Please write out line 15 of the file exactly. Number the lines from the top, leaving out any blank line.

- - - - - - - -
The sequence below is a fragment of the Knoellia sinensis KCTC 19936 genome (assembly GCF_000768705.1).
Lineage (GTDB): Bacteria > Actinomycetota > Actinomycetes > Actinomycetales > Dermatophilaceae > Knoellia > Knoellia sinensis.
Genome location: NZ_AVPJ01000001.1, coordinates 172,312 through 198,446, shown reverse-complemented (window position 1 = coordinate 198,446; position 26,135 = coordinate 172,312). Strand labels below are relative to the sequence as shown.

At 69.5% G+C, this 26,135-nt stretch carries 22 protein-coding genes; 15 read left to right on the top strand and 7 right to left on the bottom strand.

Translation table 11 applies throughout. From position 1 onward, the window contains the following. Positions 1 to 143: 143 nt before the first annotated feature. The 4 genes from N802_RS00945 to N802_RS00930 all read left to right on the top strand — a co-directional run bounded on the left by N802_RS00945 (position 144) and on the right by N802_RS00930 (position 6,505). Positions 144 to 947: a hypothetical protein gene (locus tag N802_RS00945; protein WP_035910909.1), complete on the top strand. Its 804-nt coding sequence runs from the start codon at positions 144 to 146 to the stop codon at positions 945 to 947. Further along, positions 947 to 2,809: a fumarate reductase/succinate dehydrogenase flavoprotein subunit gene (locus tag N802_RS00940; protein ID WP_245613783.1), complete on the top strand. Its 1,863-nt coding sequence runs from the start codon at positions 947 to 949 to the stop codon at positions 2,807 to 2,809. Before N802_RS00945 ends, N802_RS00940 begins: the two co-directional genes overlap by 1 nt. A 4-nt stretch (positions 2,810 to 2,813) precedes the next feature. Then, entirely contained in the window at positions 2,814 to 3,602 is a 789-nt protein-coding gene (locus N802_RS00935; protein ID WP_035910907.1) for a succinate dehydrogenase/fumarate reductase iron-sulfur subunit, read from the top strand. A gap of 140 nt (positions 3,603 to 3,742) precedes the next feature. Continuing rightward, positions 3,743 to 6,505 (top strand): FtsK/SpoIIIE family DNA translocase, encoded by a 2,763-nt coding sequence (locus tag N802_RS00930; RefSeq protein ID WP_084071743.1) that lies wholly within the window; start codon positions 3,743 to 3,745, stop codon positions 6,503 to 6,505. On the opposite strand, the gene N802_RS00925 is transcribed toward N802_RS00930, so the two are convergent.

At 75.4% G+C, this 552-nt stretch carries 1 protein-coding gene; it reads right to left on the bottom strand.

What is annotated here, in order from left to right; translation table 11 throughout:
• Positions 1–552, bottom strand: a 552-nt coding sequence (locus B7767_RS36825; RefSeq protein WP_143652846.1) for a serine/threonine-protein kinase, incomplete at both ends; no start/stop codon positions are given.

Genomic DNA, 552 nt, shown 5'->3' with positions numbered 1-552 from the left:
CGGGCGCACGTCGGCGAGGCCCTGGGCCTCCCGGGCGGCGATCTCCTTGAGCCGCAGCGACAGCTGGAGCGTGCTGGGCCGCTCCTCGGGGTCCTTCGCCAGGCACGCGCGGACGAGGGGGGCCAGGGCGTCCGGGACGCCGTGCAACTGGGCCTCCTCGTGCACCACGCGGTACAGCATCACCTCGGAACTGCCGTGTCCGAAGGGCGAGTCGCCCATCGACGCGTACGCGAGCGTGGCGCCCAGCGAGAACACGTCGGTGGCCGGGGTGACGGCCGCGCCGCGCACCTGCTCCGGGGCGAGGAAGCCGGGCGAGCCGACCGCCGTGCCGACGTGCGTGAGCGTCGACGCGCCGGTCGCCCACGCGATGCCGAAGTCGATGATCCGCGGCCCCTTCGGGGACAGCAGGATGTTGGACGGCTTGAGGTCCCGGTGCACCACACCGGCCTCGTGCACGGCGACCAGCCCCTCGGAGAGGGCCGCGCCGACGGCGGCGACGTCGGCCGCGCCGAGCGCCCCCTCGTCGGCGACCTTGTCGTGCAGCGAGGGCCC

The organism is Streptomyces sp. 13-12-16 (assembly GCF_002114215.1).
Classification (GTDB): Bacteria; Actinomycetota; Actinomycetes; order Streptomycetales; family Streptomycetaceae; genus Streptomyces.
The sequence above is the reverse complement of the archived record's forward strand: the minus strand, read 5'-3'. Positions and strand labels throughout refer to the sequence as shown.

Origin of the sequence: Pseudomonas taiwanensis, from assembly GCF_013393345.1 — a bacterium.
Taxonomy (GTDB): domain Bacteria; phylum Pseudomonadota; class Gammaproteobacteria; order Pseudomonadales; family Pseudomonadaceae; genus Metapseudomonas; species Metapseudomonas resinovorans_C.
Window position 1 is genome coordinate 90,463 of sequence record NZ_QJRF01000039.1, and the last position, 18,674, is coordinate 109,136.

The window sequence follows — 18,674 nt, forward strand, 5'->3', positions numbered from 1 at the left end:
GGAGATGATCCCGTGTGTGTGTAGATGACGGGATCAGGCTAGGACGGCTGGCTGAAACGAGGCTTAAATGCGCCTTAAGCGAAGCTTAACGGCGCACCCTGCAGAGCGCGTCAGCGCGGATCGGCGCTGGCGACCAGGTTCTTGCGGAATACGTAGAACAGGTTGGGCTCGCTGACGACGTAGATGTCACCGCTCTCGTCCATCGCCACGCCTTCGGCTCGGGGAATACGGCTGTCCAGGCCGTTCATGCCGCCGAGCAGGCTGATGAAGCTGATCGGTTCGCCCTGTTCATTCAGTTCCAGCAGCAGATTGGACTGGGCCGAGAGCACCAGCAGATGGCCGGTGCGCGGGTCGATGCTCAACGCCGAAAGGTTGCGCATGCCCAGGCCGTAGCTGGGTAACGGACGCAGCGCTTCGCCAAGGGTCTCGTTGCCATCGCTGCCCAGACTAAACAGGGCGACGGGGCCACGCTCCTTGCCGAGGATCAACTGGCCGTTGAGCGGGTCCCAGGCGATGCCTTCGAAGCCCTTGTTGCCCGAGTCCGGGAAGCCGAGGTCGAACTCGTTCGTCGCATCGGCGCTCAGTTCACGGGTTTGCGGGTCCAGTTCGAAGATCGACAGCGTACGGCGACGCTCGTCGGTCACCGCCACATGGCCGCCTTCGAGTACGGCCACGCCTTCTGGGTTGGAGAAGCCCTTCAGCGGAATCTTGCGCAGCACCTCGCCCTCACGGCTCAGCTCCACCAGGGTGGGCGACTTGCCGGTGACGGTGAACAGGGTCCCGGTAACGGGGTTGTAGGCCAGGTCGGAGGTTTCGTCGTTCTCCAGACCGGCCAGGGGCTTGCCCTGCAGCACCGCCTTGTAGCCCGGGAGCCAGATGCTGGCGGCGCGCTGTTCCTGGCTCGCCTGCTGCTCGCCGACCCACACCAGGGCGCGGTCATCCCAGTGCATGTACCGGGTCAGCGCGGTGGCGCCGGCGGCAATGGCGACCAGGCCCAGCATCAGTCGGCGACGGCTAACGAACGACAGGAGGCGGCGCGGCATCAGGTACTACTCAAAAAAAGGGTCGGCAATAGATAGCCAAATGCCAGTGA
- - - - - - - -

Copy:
Taxonomy (GTDB): domain Bacteria; phylum Pseudomonadota; class Gammaproteobacteria; order Pseudomonadales; family Pseudomonadaceae; genus Metapseudomonas; species Metapseudomonas resinovorans_C.